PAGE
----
The AV START Act Raises Safety Concerns

The AV Start Act (S. 1885, Thune) is making its way through the U.S. Senate. Critics say the bill will rush autonomous vehicles to the market, and to the streets, without safety regulations.
August 13, 2018, 2pm PDT | James Brasuell | @CasualBrasuell
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"A group of senators led by South Dakota Republican John Thune wants to let companies rush self-driving cars to market before any federal safety standards related to autonomous systems have been drafted," according to an article by Angie Schmitt.

Already a coalition of safety advocates has sounded the alarm about the measure:

A coalition of 65 consumer advocacy and street safety organizations has warned against the bill known as AV START, which would preempt state and local safety regulations of self-driving cars without spelling out any federal safety rules (although it would allow U.S. DOT to draft some). In addition, the bill would exempt AVs from many safety standards that apply to all other cars. Each manufacturer would get an allotment of 100,000 vehicles to sell for use on public streets within three years.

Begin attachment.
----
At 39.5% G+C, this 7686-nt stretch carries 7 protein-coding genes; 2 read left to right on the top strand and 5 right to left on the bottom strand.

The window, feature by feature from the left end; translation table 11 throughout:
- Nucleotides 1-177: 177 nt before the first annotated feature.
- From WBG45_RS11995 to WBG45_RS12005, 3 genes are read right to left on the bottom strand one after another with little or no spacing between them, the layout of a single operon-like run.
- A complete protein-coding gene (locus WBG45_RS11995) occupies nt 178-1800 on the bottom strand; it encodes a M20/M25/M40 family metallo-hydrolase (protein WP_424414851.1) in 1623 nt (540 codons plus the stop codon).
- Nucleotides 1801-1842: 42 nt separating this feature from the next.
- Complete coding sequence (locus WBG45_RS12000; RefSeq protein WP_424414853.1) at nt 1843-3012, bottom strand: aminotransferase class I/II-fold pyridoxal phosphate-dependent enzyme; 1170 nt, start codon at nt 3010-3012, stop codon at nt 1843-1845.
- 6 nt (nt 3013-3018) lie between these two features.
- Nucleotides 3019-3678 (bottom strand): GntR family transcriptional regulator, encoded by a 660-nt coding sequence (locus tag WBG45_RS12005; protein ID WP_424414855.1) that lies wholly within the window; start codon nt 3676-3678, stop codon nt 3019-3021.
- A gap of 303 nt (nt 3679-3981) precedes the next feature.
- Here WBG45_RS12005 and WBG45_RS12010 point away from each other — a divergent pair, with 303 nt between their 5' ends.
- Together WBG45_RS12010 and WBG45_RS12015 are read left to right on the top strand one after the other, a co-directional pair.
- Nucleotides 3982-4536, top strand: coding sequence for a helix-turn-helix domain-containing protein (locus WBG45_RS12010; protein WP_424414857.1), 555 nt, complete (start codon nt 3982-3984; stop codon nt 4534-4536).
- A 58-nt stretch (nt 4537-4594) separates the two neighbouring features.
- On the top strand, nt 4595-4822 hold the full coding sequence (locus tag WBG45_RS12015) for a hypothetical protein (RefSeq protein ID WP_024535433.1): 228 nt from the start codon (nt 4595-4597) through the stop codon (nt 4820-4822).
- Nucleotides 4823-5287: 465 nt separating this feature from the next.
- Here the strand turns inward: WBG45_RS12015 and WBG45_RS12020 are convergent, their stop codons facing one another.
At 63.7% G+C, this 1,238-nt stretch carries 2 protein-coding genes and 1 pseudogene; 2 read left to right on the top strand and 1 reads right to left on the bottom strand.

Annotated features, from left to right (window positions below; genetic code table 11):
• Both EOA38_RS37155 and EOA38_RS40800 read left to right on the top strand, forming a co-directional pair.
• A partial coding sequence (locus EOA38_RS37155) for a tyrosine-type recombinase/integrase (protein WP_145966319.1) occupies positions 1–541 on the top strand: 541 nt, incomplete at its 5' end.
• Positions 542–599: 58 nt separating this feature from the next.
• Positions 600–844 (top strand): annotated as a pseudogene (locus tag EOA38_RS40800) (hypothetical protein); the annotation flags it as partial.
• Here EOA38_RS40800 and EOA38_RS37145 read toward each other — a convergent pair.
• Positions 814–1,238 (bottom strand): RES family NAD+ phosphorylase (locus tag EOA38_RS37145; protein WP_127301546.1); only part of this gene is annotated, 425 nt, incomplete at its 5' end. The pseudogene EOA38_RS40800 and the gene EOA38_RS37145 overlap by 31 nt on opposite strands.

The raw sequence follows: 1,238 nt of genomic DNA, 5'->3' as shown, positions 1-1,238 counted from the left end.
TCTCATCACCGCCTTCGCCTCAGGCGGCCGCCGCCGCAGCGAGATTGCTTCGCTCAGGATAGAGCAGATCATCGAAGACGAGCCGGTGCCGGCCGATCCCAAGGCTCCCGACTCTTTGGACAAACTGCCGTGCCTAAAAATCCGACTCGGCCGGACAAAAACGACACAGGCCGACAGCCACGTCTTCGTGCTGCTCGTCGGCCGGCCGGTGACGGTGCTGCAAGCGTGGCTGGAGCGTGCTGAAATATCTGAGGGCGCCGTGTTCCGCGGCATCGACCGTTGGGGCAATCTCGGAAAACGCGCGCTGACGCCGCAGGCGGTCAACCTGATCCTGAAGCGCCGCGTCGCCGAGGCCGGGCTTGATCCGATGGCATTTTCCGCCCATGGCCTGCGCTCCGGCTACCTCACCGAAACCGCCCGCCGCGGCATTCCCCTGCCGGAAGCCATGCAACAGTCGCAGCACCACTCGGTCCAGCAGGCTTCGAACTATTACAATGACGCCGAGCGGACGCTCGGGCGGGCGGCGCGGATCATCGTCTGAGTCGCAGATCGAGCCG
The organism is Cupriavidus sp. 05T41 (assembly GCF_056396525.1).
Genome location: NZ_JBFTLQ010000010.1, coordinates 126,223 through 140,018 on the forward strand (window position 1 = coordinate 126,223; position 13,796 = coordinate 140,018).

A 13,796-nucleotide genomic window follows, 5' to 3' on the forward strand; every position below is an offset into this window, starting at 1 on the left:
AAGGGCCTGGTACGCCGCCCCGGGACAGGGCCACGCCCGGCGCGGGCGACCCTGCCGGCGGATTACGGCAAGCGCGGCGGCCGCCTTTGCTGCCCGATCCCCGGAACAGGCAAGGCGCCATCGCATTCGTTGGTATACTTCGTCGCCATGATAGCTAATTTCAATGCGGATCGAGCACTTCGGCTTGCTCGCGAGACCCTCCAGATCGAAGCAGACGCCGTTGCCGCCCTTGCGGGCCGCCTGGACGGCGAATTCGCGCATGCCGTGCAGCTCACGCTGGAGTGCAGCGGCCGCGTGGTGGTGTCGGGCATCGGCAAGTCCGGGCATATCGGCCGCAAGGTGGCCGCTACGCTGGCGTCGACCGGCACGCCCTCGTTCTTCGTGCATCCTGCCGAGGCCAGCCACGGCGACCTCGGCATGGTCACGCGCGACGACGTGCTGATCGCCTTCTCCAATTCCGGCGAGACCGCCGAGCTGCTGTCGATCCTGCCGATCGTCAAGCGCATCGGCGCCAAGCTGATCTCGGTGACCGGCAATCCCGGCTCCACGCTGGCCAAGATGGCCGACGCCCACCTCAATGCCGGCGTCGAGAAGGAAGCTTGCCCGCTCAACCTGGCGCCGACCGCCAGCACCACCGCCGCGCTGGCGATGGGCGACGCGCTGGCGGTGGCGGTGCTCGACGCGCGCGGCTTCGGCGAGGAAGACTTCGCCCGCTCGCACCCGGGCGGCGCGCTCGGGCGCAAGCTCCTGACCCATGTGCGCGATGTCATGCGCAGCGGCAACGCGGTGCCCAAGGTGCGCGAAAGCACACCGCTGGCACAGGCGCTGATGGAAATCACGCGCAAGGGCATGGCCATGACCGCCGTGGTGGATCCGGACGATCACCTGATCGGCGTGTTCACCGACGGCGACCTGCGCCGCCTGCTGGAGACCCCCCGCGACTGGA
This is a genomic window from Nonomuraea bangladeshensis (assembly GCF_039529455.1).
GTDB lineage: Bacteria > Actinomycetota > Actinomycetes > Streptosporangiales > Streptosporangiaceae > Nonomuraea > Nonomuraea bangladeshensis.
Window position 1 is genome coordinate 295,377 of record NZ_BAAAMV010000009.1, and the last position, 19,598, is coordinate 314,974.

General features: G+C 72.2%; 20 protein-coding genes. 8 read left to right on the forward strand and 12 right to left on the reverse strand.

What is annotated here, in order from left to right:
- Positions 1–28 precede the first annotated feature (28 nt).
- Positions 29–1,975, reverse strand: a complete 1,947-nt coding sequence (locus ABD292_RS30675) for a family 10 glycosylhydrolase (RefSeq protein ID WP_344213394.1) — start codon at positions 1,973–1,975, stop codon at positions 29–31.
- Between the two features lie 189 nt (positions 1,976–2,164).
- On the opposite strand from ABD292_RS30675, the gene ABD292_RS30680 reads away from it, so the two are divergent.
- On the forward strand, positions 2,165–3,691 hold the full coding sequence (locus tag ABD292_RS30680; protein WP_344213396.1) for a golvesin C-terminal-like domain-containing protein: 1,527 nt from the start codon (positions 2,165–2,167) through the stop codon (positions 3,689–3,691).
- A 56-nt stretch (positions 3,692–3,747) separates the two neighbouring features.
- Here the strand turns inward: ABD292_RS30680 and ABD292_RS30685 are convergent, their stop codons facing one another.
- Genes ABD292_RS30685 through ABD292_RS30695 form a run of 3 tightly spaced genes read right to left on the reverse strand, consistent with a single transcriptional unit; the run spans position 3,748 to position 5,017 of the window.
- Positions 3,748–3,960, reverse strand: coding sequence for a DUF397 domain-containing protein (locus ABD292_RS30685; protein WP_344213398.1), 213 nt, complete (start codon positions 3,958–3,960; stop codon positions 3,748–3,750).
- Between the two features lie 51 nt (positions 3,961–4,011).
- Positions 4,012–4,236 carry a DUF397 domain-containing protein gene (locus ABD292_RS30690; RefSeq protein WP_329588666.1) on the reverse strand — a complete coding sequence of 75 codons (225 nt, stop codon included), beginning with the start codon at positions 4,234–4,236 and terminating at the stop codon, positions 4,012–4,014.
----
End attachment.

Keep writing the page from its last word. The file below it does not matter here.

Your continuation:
Schmitt also notes that Sen. Thune, who chairs the Senate Commerce Committee, represents one of the most rural, least populated states in the nation—but this bill would have much more obvious consequences in places where cars congregate in much larger numbers.

Additional coverage of the coalition of safety groups opposing the bill is available in an article by Pete Bigelow.

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Published on Monday, August 13, 2018 in Streetsblog USA
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